Authors: Diane M Harper,1,* Stephen L. Vierthaler,2 and Jennifer A Santee3
Human papillomavirus (HPV) is necessary for the development of cervical cancer. Cervical cancer is the second most common cancer in women worldwide but 80% occurs in developing countries, not countries with Pap screening programs. Pap screening programs in industrialized countries have reduced the incidence of cervical cancer to 4–8/100,000 women. HPV vaccines may be a promising strategy for cervical cancer in women without access to screening programs. In industrialized countries, the benefit of HPV vaccines focuses on individual abnormal Pap test reduction not cancer prevention.
The focus of this review is to cover the side effects of Gardasil in perspective with the limited population benefit cervical cancer reduction in countries with organized Pap screening programs. In addition, information about Gardasil benefits, risks and unknowns for individual patient decision making for vaccination is presented.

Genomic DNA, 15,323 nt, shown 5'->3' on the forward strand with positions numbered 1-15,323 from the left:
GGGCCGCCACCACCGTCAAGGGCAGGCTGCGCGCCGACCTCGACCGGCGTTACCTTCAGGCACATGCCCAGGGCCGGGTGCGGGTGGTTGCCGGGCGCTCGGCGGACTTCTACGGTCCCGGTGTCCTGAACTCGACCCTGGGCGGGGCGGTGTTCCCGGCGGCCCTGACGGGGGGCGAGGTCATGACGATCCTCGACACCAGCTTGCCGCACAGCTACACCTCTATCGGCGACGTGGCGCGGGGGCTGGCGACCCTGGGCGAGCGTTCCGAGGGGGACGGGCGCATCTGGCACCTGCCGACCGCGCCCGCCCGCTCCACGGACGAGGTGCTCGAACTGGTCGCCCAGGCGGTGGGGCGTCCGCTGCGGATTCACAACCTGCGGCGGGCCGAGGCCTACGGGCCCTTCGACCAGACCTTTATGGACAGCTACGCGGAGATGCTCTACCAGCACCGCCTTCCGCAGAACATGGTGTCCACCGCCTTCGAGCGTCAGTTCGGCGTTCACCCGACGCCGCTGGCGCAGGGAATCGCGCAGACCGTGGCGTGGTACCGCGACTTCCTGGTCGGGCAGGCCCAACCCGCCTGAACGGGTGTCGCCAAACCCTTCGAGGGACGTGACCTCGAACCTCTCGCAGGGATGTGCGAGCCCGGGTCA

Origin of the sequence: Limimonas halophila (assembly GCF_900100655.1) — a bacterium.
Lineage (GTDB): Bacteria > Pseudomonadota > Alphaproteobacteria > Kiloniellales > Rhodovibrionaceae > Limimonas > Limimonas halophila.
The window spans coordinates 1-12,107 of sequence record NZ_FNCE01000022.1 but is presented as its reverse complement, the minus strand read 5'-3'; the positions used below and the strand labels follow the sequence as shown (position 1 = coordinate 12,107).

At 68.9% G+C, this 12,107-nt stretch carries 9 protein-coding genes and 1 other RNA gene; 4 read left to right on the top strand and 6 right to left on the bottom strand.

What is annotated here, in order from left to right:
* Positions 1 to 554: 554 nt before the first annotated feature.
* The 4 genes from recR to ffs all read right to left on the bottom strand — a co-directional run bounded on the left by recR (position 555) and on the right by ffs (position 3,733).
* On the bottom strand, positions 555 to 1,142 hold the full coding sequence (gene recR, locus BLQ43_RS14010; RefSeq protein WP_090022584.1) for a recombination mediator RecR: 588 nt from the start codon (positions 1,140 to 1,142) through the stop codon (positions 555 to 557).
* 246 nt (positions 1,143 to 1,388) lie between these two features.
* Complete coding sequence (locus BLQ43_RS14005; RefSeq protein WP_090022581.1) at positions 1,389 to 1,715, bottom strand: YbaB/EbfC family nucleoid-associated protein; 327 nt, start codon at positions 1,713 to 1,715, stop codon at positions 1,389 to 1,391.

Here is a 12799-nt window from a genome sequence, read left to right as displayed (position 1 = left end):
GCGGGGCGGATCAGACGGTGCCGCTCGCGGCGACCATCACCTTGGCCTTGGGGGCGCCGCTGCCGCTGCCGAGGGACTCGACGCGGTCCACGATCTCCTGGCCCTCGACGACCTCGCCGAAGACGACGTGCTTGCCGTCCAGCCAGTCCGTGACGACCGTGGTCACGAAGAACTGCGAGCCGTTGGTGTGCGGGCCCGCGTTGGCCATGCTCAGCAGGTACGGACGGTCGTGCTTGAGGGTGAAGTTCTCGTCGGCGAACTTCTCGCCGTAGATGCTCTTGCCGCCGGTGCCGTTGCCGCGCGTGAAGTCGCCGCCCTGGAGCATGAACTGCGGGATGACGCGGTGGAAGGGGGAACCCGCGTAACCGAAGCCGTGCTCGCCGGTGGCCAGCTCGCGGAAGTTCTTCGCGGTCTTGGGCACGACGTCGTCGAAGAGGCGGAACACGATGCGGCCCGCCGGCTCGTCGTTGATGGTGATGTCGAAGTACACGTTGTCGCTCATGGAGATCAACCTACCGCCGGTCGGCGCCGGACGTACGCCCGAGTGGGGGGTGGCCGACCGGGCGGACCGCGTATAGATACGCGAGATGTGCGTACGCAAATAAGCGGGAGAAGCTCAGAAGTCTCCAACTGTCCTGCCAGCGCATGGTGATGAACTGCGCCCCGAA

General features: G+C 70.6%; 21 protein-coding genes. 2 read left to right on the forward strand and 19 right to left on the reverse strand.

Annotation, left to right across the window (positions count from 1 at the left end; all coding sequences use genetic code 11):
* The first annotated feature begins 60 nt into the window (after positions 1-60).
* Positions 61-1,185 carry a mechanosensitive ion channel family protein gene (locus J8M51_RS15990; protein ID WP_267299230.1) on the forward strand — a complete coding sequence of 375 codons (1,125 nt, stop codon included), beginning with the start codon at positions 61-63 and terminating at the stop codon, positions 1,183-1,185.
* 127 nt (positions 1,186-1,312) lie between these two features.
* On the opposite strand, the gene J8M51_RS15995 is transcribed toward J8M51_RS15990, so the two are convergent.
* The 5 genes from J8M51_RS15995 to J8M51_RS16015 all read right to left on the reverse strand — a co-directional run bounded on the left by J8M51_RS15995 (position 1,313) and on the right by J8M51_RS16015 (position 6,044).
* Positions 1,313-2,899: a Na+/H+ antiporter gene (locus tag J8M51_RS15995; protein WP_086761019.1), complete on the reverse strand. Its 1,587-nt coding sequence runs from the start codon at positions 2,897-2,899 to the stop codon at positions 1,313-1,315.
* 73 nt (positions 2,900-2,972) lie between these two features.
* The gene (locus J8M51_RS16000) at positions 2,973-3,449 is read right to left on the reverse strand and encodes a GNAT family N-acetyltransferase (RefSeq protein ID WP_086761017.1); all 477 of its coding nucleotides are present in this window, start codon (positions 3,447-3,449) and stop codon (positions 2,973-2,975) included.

Gardasil offers protection against CIN 2+ lesions caused by HPV 16/18 and against genital warts caused by HPV 6/11 for at least 5 years. Combining Gardasil with repeated cytology screenings may reduce the proportion of abnormal cytology screens and hence reduce the associated morbidity with the subsequent colposcopies and excisional procedures.
The primary question to ask about the decision to vaccinate with Gardasil is, “Is there good evidence that this new vaccine is likely to make my patient live longer or better compared with the available alternatives?” . We do not know how long the vaccine will last, the HPV types covered by the vaccine are limited, and the very safe alternative of Pap screening with early detection and treatment is a proven successful program. Gardasil is not likely to extend a woman’s life in countries with cytology screening, but it may allow her to experience fewer abnormal Pap tests and their subsequent workup.